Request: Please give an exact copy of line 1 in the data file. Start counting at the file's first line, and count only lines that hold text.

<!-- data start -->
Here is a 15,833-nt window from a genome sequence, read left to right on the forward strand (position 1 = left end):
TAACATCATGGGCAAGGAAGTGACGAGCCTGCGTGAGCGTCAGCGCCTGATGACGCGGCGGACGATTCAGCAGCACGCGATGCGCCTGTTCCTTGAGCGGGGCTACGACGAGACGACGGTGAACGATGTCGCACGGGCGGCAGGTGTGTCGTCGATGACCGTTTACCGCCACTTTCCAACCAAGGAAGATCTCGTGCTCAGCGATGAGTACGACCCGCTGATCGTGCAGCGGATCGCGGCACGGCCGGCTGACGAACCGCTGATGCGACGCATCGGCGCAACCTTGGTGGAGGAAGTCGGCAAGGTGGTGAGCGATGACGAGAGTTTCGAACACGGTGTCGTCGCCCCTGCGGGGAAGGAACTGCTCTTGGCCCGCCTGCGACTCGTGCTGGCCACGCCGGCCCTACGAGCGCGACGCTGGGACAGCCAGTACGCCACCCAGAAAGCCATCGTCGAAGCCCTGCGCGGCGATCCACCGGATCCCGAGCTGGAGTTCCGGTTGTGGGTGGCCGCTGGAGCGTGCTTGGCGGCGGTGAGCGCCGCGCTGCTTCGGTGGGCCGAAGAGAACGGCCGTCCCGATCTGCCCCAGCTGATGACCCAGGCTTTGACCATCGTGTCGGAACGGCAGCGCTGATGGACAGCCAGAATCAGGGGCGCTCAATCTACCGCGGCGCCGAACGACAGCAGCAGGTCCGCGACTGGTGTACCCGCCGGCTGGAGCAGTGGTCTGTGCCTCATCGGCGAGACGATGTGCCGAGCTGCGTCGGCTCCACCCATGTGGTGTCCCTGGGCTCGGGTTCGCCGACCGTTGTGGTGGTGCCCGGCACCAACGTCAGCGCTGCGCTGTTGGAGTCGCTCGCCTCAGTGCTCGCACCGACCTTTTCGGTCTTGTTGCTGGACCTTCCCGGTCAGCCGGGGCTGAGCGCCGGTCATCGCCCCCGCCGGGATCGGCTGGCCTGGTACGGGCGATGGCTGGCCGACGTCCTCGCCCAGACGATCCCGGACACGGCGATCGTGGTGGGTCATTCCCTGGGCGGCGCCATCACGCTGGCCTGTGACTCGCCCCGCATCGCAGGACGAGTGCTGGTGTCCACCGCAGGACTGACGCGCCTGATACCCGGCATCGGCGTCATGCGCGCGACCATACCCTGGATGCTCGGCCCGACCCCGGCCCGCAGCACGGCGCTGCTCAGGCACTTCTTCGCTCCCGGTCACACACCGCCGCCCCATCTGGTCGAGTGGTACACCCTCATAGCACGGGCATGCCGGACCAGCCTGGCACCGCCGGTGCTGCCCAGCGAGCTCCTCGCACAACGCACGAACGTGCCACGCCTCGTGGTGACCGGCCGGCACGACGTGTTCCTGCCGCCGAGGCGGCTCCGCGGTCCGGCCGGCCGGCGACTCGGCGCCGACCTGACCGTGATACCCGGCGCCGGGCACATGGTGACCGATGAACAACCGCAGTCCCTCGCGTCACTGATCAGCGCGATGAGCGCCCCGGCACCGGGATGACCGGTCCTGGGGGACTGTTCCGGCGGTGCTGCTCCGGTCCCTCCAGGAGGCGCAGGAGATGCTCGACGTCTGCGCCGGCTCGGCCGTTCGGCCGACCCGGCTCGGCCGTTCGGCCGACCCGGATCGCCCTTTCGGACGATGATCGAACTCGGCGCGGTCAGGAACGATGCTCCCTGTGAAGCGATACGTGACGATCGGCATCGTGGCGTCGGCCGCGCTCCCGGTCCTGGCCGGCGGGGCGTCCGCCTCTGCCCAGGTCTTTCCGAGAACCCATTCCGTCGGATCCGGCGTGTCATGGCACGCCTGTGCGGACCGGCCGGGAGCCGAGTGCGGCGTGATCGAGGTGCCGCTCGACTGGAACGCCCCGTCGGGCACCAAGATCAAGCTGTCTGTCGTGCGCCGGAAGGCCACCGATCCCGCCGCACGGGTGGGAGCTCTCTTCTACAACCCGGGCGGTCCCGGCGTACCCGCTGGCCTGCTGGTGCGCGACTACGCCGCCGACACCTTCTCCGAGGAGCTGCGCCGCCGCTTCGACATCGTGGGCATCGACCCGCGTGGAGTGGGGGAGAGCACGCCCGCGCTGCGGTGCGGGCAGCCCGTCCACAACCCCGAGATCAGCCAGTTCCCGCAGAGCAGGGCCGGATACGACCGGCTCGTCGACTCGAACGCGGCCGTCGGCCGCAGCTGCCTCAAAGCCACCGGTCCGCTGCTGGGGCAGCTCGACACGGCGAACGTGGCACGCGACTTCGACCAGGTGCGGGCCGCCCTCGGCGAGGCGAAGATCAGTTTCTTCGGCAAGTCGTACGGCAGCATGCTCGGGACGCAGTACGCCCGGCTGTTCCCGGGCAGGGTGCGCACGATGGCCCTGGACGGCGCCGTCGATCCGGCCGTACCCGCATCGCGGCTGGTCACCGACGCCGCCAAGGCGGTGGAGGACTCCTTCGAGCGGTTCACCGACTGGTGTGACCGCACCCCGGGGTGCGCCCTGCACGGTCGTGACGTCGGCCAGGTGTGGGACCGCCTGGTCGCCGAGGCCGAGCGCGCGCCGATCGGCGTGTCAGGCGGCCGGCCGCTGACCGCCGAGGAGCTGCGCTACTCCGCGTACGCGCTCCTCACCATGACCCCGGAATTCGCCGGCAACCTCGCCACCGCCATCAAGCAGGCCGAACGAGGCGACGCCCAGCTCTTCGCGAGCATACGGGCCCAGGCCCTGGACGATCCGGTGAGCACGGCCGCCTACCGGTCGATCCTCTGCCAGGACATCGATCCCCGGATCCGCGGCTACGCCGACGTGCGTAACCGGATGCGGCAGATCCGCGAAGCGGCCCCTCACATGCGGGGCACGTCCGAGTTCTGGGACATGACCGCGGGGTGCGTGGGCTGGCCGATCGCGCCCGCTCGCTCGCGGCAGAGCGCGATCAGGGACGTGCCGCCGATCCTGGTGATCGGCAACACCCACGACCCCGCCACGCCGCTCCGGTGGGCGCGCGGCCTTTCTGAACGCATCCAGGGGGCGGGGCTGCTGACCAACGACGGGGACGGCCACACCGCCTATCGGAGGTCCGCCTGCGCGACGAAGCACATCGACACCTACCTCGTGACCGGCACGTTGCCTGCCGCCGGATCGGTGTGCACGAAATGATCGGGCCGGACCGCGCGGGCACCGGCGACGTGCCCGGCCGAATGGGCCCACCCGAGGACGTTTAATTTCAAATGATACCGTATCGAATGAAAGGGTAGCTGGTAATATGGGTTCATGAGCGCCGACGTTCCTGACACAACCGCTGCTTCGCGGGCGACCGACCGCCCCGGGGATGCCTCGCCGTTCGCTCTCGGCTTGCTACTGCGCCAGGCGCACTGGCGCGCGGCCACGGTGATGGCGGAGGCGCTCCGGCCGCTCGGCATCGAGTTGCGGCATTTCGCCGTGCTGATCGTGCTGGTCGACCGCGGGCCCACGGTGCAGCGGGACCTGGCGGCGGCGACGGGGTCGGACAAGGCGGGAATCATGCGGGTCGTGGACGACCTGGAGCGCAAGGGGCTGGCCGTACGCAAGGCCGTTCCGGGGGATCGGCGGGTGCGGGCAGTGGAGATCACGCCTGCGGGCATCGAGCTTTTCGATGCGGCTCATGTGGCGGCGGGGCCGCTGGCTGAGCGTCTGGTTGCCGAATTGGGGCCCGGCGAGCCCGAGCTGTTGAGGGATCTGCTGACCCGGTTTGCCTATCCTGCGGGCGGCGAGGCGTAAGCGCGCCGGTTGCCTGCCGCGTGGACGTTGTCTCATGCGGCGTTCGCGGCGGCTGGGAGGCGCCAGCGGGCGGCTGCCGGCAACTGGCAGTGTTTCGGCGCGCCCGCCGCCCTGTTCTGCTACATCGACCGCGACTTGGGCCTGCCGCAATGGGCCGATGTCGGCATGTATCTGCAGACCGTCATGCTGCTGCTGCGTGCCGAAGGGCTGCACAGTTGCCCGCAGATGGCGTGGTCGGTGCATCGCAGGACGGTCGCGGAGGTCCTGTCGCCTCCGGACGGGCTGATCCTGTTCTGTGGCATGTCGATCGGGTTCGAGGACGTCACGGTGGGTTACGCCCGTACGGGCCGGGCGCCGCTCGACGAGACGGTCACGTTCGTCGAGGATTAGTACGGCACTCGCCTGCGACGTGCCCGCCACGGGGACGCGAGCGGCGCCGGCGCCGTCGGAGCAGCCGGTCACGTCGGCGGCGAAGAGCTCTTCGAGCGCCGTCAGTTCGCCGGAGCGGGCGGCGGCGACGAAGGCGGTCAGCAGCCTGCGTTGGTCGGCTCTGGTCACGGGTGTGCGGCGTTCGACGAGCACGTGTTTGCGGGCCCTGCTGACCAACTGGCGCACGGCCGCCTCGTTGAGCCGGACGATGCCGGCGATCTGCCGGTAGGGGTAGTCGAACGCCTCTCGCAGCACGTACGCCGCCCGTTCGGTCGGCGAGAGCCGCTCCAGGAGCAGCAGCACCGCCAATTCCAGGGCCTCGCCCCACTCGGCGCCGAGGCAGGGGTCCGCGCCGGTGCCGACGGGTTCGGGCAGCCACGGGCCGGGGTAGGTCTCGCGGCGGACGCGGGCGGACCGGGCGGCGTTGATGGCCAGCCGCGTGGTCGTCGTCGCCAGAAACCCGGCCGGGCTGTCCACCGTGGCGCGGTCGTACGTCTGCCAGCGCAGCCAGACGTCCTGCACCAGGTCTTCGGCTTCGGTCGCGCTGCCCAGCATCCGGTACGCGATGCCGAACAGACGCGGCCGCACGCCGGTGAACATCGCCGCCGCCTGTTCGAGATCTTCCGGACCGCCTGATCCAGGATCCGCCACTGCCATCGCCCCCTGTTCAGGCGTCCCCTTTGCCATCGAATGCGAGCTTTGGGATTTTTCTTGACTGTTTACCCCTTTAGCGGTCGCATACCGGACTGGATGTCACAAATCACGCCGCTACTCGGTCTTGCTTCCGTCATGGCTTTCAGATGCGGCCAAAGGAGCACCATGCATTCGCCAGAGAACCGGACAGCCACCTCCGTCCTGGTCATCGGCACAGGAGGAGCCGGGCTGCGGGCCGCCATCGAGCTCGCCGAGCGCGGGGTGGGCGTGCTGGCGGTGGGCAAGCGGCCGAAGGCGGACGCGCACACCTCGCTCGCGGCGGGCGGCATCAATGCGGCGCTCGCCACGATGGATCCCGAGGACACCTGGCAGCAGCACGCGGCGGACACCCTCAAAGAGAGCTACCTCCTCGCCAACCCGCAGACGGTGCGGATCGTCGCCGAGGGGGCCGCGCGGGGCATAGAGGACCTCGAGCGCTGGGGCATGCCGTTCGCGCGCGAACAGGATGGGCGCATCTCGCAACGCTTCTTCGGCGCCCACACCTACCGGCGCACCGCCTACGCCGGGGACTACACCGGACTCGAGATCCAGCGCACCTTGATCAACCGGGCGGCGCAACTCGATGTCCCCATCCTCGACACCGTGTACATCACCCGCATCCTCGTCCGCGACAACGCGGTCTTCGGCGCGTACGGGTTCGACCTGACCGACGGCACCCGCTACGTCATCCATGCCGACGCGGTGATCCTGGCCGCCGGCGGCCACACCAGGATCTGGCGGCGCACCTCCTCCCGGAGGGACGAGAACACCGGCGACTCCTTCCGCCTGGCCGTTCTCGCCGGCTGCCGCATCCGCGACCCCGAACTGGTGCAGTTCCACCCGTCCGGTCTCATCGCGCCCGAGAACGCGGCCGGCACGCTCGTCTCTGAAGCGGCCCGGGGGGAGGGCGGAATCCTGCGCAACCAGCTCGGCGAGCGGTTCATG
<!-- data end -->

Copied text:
Here is a 15,833-nt window from a genome sequence, read left to right on the forward strand (position 1 = left end):